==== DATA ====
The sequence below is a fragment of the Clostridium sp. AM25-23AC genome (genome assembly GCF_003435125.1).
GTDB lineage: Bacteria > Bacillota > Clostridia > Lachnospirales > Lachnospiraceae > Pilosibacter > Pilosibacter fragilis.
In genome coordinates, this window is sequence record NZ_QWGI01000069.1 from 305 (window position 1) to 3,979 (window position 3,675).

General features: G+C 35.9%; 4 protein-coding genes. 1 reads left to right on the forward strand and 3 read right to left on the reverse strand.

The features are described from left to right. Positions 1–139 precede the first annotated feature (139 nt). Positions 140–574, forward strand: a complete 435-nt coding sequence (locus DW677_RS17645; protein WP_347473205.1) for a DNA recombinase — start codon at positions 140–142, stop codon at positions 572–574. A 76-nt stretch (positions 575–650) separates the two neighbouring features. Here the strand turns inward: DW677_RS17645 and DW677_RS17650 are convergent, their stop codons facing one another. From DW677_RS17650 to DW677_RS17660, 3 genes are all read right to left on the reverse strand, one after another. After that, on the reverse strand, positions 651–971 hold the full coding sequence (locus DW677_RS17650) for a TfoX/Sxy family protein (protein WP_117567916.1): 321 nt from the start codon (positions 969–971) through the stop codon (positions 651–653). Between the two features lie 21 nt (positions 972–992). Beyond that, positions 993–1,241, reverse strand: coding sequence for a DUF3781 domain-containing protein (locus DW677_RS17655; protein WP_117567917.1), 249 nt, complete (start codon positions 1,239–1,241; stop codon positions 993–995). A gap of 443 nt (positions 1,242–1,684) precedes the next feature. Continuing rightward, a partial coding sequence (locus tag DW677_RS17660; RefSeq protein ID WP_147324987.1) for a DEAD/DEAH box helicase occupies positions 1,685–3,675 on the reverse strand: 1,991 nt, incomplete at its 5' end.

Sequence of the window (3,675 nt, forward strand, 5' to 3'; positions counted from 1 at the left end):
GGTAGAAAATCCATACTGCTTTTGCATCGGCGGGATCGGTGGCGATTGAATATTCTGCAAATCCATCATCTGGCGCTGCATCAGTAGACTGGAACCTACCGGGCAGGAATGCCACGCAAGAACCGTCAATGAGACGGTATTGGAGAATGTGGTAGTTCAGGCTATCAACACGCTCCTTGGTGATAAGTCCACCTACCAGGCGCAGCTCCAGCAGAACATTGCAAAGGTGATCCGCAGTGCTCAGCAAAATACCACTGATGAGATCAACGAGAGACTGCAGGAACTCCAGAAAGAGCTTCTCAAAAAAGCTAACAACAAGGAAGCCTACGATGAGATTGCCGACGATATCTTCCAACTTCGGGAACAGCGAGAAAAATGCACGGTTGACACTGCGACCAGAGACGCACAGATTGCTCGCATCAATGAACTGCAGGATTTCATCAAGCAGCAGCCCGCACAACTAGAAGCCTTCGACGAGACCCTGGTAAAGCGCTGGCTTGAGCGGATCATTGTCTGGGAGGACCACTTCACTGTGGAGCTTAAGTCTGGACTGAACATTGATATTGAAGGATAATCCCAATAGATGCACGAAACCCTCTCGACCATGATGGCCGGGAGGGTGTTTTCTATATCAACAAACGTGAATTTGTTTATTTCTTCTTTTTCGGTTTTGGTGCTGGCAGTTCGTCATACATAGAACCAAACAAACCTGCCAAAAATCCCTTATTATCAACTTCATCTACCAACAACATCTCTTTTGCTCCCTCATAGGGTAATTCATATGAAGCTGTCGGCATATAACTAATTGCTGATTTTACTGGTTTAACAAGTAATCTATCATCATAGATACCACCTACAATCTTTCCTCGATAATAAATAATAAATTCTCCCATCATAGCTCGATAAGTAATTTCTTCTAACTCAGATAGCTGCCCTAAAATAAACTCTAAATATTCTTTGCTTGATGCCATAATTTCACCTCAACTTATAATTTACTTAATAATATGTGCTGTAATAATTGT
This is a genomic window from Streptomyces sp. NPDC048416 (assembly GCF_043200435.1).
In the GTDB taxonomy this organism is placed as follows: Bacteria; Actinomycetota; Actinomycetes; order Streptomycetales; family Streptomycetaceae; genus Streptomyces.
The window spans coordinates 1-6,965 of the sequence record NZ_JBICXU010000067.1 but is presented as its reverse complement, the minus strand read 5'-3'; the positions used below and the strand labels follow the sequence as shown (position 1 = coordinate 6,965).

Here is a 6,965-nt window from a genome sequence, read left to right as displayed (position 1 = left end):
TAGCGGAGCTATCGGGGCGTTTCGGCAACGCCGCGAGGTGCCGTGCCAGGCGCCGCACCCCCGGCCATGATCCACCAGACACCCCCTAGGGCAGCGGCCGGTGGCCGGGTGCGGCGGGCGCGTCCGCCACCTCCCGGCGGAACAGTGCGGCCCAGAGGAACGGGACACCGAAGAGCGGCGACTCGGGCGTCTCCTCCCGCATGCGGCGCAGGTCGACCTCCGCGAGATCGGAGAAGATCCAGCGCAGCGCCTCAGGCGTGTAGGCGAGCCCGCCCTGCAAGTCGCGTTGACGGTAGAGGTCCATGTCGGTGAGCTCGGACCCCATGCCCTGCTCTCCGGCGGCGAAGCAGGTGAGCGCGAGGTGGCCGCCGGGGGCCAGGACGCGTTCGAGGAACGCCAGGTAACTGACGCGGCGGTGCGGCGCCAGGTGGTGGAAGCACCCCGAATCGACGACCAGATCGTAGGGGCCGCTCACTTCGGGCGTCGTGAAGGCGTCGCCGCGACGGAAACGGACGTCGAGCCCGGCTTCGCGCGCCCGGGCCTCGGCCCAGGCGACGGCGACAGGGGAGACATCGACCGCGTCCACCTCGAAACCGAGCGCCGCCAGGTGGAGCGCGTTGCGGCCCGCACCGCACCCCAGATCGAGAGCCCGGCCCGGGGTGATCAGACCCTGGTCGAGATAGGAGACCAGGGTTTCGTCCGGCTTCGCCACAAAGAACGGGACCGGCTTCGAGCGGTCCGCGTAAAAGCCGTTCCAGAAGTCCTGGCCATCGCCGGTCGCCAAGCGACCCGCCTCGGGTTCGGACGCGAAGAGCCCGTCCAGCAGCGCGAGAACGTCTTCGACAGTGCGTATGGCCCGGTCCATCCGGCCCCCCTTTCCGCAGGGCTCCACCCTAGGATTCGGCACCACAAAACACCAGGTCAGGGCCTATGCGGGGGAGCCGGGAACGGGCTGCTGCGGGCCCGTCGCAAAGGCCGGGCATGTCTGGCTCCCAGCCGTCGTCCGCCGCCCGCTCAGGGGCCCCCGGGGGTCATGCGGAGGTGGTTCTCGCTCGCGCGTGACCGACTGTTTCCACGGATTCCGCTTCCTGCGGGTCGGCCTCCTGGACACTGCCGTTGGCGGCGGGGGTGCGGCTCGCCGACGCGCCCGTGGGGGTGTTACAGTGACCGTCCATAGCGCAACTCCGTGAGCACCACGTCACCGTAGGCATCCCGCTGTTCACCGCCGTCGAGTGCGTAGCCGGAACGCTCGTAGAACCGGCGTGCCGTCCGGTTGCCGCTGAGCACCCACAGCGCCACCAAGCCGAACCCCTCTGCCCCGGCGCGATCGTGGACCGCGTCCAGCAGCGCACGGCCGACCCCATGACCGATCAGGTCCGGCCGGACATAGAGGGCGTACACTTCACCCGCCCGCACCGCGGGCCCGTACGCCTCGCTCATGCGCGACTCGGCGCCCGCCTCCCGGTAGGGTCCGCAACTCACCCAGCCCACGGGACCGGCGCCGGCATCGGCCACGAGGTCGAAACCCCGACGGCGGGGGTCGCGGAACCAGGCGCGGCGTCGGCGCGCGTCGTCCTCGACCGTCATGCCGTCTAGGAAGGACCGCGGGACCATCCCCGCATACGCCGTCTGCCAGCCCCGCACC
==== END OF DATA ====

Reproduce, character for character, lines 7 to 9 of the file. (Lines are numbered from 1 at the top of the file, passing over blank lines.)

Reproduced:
GGTAGAAAATCCATACTGCTTTTGCATCGGCGGGATCGGTGGCGATTGAATATTCTGCAAATCCATCATCTGGCGCTGCATCAGTAGACTGGAACCTACCGGGCAGGAATGCCACGCAAGAACCGTCAATGAGACGGTATTGGAGAATGTGGTAGTTCAGGCTATCAACACGCTCCTTGGTGATAAGTCCACCTACCAGGCGCAGCTCCAGCAGAACATTGCAAAGGTGATCCGCAGTGCTCAGCAAAATACCACTGATGAGATCAACGAGAGACTGCAGGAACTCCAGAAAGAGCTTCTCAAAAAAGCTAACAACAAGGAAGCCTACGATGAGATTGCCGACGATATCTTCCAACTTCGGGAACAGCGAGAAAAATGCACGGTTGACACTGCGACCAGAGACGCACAGATTGCTCGCATCAATGAACTGCAGGATTTCATCAAGCAGCAGCCCGCACAACTAGAAGCCTTCGACGAGACCCTGGTAAAGCGCTGGCTTGAGCGGATCATTGTCTGGGAGGACCACTTCACTGTGGAGCTTAAGTCTGGACTGAACATTGATATTGAAGGATAATCCCAATAGATGCACGAAACCCTCTCGACCATGATGGCCGGGAGGGTGTTTTCTATATCAACAAACGTGAATTTGTTTATTTCTTCTTTTTCGGTTTTGGTGCTGGCAGTTCGTCATACATAGAACCAAACAAACCTGCCAAAAATCCCTTATTATCAACTTCATCTACCAACAACATCTCTTTTGCTCCCTCATAGGGTAATTCATATGAAGCTGTCGGCATATAACTAATTGCTGATTTTACTGGTTTAACAAGTAATCTATCATCATAGATACCACCTACAATCTTTCCTCGATAATAAATAATAAATTCTCCCATCATAGCTCGATAAGTAATTTCTTCTAACTCAGATAGCTGCCCTAAAATAAACTCTAAATATTCTTTGCTTGATGCCATAATTTCACCTCAACTTATAATTTACTTAATAATATGTGCTGTAATAATTGT
This is a genomic window from Streptomyces sp. NPDC048416 (assembly GCF_043200435.1).
In the GTDB taxonomy this organism is placed as follows: Bacteria; Actinomycetota; Actinomycetes; order Streptomycetales; family Streptomycetaceae; genus Streptomyces.